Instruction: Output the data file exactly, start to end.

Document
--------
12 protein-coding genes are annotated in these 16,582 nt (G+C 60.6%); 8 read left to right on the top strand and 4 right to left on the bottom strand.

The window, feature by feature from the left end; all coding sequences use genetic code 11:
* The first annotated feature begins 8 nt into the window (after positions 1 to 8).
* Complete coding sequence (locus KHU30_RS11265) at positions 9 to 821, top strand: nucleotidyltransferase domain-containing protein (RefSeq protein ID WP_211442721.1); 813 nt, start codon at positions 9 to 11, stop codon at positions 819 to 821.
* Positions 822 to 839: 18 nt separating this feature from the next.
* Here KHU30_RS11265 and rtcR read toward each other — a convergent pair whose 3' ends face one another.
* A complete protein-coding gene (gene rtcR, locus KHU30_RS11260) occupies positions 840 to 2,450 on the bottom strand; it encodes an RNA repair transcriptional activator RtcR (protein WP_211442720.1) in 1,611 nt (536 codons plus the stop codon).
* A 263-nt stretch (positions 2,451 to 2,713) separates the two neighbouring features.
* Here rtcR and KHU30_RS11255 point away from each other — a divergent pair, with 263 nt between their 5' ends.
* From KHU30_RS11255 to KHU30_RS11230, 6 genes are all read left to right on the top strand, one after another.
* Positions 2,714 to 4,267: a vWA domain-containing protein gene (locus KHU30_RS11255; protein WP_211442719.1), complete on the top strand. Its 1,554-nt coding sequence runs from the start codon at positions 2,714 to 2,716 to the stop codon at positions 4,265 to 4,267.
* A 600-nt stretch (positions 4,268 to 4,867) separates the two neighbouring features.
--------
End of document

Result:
12 protein-coding genes are annotated in these 16,582 nt (G+C 60.6%); 8 read left to right on the top strand and 4 right to left on the bottom strand.

The window, feature by feature from the left end; all coding sequences use genetic code 11:
* The first annotated feature begins 8 nt into the window (after positions 1 to 8).
* Complete coding sequence (locus KHU30_RS11265) at positions 9 to 821, top strand: nucleotidyltransferase domain-containing protein (RefSeq protein ID WP_211442721.1); 813 nt, start codon at positions 9 to 11, stop codon at positions 819 to 821.
* Positions 822 to 839: 18 nt separating this feature from the next.
* Here KHU30_RS11265 and rtcR read toward each other — a convergent pair whose 3' ends face one another.
* A complete protein-coding gene (gene rtcR, locus KHU30_RS11260) occupies positions 840 to 2,450 on the bottom strand; it encodes an RNA repair transcriptional activator RtcR (protein WP_211442720.1) in 1,611 nt (536 codons plus the stop codon).
* A 263-nt stretch (positions 2,451 to 2,713) separates the two neighbouring features.
* Here rtcR and KHU30_RS11255 point away from each other — a divergent pair, with 263 nt between their 5' ends.
* From KHU30_RS11255 to KHU30_RS11230, 6 genes are all read left to right on the top strand, one after another.
* Positions 2,714 to 4,267: a vWA domain-containing protein gene (locus KHU30_RS11255; protein WP_211442719.1), complete on the top strand. Its 1,554-nt coding sequence runs from the start codon at positions 2,714 to 2,716 to the stop codon at positions 4,265 to 4,267.
* A 600-nt stretch (positions 4,268 to 4,867) separates the two neighbouring features.